As Jon Round discussed, buying and selling personal data poses particular issues in the context of a corporate transaction. Significant technological advances mean that the volume of personal data which sellers hold has risen considerably and the data is also increasingly granular and valuable. It is becoming more common for sellers to structure businesses with exit strategies designed to unlock the value of data as a standalone asset. Since the introduction of the GDPR (and the ICO's recent proposals to apply high fines in connection with pre-acquisition breaches), parties to corporate transactions are more attuned to the risks of exploiting data in non-compliant ways. On the other hand, demonstrating compliance is an opportunity to instil trust in employees and customers.
Joanne Loveridge and Alex Aisthorpe looked at what's on the horizon in the ever-evolving world of data protection, including tackling the uncertainty surrounding cookies (and similar tracking technologies), international transfers of personal data and trends in the protection of personal data globally.
Data and competition
In an economy where data can confer significant market power, Katherine Kirrage looked at how competition law issues apply to the use and exploitation of data, and the intersection of competition and data protection law. These are issues which, in our experience, are too often forgotten.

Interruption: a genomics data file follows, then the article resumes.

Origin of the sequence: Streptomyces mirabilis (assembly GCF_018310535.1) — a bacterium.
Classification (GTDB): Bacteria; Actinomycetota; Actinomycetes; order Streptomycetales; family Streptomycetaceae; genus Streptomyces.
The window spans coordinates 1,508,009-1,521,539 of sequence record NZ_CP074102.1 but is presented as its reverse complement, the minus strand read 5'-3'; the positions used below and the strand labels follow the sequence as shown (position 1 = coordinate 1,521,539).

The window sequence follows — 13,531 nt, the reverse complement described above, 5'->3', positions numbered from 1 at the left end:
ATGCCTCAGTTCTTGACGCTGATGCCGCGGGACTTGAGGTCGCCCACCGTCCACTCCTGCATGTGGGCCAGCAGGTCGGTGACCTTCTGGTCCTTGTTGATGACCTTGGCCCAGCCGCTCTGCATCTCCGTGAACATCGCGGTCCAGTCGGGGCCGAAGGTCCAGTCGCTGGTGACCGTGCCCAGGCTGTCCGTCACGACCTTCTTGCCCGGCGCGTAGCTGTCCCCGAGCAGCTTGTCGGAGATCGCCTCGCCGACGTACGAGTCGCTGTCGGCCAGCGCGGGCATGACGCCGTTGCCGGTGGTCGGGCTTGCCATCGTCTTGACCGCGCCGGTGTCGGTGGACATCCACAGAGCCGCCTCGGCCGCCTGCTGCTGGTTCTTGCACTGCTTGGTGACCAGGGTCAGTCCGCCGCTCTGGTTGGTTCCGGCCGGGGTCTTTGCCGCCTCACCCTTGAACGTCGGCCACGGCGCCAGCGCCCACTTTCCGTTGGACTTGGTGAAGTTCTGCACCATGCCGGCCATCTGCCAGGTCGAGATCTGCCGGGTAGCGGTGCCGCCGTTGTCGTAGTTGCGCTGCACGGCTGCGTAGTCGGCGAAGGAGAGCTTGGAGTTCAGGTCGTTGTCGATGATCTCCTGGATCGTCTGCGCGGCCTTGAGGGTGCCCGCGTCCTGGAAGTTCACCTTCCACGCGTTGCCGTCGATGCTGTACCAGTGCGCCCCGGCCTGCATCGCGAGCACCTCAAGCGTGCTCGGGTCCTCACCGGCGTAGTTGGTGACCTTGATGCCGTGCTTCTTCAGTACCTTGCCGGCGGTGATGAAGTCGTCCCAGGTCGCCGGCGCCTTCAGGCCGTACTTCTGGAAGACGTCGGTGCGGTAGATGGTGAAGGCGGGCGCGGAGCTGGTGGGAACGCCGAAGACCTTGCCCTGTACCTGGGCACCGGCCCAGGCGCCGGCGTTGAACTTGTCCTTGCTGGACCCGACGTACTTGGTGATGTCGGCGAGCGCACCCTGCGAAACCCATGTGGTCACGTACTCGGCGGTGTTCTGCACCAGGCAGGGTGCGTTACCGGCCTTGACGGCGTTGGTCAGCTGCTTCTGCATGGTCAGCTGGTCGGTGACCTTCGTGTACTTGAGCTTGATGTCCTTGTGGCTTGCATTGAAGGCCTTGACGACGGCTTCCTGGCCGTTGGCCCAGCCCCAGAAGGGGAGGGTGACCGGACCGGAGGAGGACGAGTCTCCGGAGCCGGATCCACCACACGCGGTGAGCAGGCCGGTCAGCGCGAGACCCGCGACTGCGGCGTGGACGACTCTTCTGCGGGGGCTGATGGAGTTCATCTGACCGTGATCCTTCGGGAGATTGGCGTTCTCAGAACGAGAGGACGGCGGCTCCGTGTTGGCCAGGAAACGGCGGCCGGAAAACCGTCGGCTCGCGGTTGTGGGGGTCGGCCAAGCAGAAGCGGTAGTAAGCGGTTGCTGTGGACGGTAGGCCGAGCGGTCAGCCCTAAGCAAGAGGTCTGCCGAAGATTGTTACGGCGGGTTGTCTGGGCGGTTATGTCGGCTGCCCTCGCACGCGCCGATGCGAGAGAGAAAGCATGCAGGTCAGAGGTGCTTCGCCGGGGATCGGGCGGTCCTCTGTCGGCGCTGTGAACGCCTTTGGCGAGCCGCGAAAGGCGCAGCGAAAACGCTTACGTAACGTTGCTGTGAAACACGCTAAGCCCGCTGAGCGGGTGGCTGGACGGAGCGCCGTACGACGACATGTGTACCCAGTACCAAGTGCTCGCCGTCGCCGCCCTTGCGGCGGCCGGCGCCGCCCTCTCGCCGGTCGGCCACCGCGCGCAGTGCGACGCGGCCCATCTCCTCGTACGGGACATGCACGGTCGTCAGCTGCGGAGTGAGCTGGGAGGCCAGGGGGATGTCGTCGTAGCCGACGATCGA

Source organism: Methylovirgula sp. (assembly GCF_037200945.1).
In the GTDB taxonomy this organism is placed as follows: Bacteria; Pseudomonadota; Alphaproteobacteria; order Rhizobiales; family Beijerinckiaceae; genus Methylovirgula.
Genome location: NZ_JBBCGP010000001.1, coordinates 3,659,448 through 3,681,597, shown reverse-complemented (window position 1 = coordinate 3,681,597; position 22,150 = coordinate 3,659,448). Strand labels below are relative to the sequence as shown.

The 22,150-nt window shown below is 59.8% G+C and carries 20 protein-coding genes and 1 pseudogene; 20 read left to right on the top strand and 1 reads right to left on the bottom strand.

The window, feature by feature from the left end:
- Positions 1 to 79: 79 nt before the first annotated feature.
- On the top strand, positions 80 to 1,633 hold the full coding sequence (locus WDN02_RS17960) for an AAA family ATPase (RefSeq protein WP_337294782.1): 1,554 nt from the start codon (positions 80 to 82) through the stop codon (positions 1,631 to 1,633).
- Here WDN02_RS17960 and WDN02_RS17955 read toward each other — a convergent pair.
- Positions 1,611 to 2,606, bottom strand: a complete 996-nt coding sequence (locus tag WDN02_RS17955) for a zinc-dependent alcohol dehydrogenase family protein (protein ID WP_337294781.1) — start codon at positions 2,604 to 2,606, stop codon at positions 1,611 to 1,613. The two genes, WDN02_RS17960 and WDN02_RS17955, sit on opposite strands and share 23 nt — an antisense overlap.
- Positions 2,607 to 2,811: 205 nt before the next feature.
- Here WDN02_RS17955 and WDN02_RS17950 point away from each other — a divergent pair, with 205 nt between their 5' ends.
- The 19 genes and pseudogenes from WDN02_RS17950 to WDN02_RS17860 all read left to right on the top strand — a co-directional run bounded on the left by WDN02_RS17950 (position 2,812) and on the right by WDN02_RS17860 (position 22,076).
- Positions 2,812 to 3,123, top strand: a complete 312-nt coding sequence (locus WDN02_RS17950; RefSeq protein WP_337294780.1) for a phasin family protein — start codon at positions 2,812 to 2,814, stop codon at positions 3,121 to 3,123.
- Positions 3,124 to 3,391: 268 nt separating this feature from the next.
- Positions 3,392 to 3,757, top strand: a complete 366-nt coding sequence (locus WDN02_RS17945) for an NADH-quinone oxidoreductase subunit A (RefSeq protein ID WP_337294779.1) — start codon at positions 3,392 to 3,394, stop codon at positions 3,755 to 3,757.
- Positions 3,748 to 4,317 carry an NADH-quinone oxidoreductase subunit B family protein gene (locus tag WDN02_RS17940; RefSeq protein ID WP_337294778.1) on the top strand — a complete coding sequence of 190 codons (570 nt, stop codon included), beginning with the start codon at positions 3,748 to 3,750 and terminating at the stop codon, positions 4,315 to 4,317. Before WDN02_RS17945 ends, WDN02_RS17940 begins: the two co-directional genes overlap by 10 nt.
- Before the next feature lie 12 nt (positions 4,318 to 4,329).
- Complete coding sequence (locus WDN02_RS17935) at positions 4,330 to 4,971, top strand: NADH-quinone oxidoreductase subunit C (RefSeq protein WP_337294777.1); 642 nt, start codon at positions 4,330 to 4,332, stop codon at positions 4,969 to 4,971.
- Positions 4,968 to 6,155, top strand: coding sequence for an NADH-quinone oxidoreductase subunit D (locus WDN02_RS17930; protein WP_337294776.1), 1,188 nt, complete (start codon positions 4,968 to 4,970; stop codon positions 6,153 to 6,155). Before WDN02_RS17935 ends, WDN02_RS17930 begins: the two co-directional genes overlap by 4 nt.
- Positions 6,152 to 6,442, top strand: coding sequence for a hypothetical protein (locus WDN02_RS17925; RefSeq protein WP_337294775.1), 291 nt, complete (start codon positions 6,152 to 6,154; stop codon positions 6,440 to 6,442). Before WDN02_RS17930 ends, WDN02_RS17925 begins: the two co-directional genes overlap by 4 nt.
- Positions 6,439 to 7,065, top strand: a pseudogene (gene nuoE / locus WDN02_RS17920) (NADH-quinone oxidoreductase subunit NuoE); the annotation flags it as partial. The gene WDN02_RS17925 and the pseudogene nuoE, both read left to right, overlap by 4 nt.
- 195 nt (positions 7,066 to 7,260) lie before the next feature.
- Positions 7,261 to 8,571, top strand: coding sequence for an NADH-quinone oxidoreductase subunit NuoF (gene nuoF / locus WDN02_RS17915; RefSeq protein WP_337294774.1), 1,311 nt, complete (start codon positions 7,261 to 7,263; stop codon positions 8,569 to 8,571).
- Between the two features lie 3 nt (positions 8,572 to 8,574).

Competition considerations are relevant to businesses considering their own use of data in connection with their current or future strategies and to those considering the use of data by other players in the market which they want to access. It is not the exclusive concern of big organisations sitting on large datasets and should be considered by businesses throughout their lifecycles, including when just starting out.
Katherine explained how businesses can be forced to grant access to data where they are shown to be abusing a dominant position, and the circumstances in which agreements allowing access to data may be considered to be anti-competitive. In the UK and internationally, authorities and regulators are looking at what additional obligations should be imposed on so-called "gatekeepers" of data (digital advertising platforms, in particular) to address regulatory gaps in existing competition law.
If you would like copies of the recordings and slides from this webinar series, please contact one of the experts listed below.
Over the next few weeks, we will be publishing a series of practically-focused articles on each of the topics discussed in this series of webinars, and on the use and exploitation of data in certain key sectors. In addition, some of these articles will set out the sector-specific challenges and opportunities being met by businesses looking to unlock the value in data – this being a particular issue we covered in the last of our three webinars.
If you'd like to receive these articles, please update your preferences, or if you would like to discuss any of these issues in more detail, please get in touch with one of our experts, or your usual Osborne Clarke contact.